Volunteer Programs – This is a great opportunity to help out those less privileged. You have the chance to work in a local community. You can teach, work in an orphanage, and help to build new homes and community buildings.
Teaching English in a School – this is a fantastic chance to gain some amazing experience working in a school. You’ll teach English to children as a second language, working closely with them to read and write. You don’t have to be a teacher, you just have to inspire and build confidence in children.
Conservation Projects – These projects are great for people who wish to help preserve the environment. This includes turtle conservation and animal welfare.
Animal Work – This is similar to the Conversation projects, but is ‘centre’ based, working with animals including Horses, Pandas, Elephants and if you’re brave enough (and have insurance) Tigers. ‘Occasionally volunteers are asked to participate in research and help with providing medical care for the pandas. You will also have time to watch, photograph and become completely captivated by these cute, loving animals.’
Conservation and animal projects are a fantastic thing to do if you’re applying to do Veterinary Medicine or Science at University. The experience is priceless and looks amazing in your Personal Statement. A must.
Sports Programs – This again is a valuable asset to add to your Personal Statement and C.V. You have to opportunity to teach sport in a local community and in schools. You can combine a sports program with a volunteer program teaching sport and say English.
Top ten reasons to go on a gap year:
1) The experience – There are so many great things that can be gained from a gap year. Meeting people, experiencing different cultures, helping others and acquiring a huge sense of achievement, to name a few.
2) Teaching English in a School – Pictures speak louder than words.
Teaching abroad is a fantastic chance to gain some amazing experience working in a school, whilst really racking up some brownie points on the CV for university applications. Learn how to teach English to children as a second language whilst working closely with them to read and write. Teaching experience isn’t required, just a passion to inspire and build confidence in children. . It’s an amazing opportunity to help others.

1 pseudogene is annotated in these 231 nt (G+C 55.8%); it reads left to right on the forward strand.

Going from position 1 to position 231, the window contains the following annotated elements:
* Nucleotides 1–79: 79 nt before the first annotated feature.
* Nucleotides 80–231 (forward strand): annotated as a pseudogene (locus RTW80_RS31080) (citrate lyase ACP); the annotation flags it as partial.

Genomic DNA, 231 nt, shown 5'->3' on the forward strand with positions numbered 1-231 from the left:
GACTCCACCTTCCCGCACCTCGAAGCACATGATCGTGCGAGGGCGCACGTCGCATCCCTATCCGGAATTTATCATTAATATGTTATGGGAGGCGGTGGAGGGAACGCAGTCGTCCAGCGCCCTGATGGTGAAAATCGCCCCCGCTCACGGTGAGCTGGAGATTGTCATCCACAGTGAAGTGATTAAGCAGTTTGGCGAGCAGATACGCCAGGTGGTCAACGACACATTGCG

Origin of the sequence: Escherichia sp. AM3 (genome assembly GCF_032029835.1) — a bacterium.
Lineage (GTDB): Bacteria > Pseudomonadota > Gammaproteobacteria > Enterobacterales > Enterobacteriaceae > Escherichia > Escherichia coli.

3) Help Animals and Conservation areas to regenerate –
4) Goodbye parents and annoying siblings – enough said.
5) Build your confidence – a gap year is about meeting people, exploring a new country and learning different ways of life. All this will help to build your confidence and efficacy.
6) Travel – “Twenty years from now you will be more disappointed by the things you didn’t do than by the ones you did do. So throw off the bowlines, sail away from the safe harbor. Catch the trade winds in your sails. Explore. Dream. Discover.” Mark Twain.
7) Learn a language – Plenty of people who go on a gap year are inspired by new ways of life and the new languages that they encounter. Picking up on local language and trying to learn it is a great thing to do.
8) Drop in university Applicants- University may not be for everyone! You may need some time off to have a think about University and whether to apply or not. It’s always good to have some time off to reflect and have a think about which career path to take.
9) Grow your hair like Brian May and grow a beard like Brian Blessed. You won’t have another chance!
10) Learn to be yourself and don’t turn into this guy.
We can organise a variety of different gap year choices that can strengthen your university application and are relevant to your chosen course. With the ever-increasing competition for university places (even with the current drop) it is always advisable to do something worthwhile in your year out. Tutor House is pleased to be able to offer students some exciting opportunities to volunteer in Asia
Well first off, a ‘gap year’ is too long. There is no need to go away for a whole year. If you do, you must do something productive! A gap year is a fantastic opportunity to work somewhere unusual or inspiring. It’s really Important to grab this chance while you can. The options available to you are vast and sometimes confusing.